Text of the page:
November 10, 2012See All Newsletters
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Hi Member,
When I started teaching, I remember the question I’d most often hear myself ask: “What am I going to do tomorrow?” A fair question – yes – but it also suggested I was focused on myself: what I was going to prepare, what I was going to say, what I was going to be ready for. 

But soon that question started to shift: “What are the students going to learn tomorrow?” As my questions were shifting, so was my thinking. I was going from a teacher-focused, task-oriented mindset to a student-centered, learning purpose approach.

One way that helps us all to stay focused on what students are learning is to find out, every day. This doesn’t have to mean a quiz, a test, or some other summative assessment. It means that we learn to take advantage of quick formative measures that help us ask: “What do my students need to learn tomorrow?”

This week I want to share three short strategy videos that focus on lesson reflection and gathering formative assessment. I think you’ll be reminded of just how valuable those last three minutes of class can be!
Teacher Laureate at Teaching Channel
This video is from my own classroom. I use this strategy to understand what went well and how to get ready for the next day’s learning.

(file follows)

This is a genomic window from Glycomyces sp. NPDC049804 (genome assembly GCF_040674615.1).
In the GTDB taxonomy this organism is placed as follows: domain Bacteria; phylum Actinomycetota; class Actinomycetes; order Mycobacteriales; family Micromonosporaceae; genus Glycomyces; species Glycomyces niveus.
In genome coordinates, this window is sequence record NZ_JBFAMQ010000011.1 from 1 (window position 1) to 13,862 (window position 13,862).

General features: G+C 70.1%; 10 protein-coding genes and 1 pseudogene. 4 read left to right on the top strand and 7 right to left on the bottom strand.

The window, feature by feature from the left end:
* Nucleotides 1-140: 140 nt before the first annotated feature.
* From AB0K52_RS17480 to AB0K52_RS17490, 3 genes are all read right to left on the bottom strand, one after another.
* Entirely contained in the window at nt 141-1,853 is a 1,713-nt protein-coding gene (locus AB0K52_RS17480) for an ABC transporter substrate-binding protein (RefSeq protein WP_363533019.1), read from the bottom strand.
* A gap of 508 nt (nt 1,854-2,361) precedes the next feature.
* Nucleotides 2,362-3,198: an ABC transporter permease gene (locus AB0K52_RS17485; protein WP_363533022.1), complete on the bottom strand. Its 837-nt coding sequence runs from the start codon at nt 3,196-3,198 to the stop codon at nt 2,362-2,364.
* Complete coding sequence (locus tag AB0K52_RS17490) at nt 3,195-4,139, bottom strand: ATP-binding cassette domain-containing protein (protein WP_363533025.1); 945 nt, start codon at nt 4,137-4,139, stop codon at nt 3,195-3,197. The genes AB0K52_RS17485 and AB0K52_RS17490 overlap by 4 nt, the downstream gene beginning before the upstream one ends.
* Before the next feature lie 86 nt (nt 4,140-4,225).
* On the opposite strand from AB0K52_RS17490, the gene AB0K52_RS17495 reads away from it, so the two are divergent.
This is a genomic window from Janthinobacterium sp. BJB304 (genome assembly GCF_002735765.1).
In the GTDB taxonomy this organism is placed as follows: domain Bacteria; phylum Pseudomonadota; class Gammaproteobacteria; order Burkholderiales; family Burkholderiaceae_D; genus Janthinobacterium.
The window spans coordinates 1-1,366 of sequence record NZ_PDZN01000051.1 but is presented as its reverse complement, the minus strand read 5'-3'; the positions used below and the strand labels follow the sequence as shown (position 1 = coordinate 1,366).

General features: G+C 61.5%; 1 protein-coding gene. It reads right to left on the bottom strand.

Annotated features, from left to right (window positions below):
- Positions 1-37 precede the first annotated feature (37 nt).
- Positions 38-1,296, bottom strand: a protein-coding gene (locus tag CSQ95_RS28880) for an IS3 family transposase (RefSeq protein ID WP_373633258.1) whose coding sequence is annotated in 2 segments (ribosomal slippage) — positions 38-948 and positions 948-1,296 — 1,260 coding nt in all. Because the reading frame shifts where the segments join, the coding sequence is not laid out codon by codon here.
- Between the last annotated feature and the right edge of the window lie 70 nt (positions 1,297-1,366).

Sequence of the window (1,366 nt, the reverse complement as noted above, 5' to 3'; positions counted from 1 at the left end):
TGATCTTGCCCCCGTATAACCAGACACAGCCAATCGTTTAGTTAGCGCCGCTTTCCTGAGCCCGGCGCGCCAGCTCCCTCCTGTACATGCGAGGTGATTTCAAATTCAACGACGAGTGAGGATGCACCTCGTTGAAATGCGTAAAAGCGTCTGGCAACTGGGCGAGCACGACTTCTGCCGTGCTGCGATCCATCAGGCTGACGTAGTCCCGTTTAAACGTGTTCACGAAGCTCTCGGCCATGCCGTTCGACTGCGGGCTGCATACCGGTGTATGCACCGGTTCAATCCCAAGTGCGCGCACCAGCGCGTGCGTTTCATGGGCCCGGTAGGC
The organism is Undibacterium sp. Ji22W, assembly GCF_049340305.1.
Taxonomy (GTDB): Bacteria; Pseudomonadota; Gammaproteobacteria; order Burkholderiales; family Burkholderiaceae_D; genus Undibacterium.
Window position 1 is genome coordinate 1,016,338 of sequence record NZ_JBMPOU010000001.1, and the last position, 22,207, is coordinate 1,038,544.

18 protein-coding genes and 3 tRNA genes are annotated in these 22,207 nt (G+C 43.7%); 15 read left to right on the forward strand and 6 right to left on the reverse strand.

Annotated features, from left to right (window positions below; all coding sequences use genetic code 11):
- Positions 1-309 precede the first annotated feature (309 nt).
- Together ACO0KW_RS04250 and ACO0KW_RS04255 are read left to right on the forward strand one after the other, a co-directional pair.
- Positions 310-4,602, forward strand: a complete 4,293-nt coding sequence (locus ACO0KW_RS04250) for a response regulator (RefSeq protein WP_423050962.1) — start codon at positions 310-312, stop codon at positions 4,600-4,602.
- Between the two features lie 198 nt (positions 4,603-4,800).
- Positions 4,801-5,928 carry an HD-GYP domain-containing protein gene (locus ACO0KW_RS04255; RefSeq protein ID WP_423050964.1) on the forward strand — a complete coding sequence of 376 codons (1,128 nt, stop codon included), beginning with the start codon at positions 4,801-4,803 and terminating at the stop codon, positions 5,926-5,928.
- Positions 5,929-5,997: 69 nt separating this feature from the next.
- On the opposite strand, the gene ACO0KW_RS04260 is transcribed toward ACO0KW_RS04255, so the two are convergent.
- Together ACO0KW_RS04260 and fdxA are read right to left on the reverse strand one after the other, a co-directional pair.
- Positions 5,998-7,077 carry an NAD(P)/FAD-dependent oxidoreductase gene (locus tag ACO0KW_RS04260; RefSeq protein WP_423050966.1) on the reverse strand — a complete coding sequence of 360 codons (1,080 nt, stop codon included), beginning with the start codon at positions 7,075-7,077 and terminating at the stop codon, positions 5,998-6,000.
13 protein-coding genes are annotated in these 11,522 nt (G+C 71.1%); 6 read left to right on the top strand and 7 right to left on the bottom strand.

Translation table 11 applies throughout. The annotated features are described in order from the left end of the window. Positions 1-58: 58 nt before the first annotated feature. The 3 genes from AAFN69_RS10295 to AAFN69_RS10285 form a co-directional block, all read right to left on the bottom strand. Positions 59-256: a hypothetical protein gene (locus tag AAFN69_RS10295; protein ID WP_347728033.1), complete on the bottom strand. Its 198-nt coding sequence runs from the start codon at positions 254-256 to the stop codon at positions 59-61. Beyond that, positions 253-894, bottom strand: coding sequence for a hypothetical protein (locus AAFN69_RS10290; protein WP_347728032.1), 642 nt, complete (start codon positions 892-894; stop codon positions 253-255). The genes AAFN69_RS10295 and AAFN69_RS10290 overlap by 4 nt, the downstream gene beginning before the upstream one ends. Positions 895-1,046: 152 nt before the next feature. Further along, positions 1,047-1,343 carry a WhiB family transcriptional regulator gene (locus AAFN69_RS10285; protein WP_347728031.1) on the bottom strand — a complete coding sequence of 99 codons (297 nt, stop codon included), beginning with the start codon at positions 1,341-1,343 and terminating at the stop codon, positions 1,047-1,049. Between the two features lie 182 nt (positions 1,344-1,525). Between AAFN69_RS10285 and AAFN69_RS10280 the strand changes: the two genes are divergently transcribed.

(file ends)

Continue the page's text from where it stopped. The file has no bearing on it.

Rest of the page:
Jen Saul has a wonderful approach to the end of the school day that engages students and helps them feel appreciated.
Marie Barchi ends class with exit cards so she can provide differentiated support for her students.
In this new post, Tch Blogger Lily Jones shares her thoughts on arts integration and its value beyond an engagement strategy.
This weekend on Teaching Channel Presents: We're going to immerse ourselves in Middle School! Click here to find out where you can see our Teaching Channel TV show in your area. And, we now offer all our episodes online, one week after they air. Click on an episode number and watch now!
"Today I made the adjustments described below and things went very well. The students especially enjoyed the fairy tale part of the lesson and tomorrow we will finish the "Guess the Theme" worksheet. I think all of the layers of the lesson really work together to help the students build depth in their understanding of theme." - Jonathan Brubaker, on the video "Teaching Theme Analysis in Layers."

Tried a lesson idea or technique from a Tch video? Let us know how it went by leaving a comment on the video page!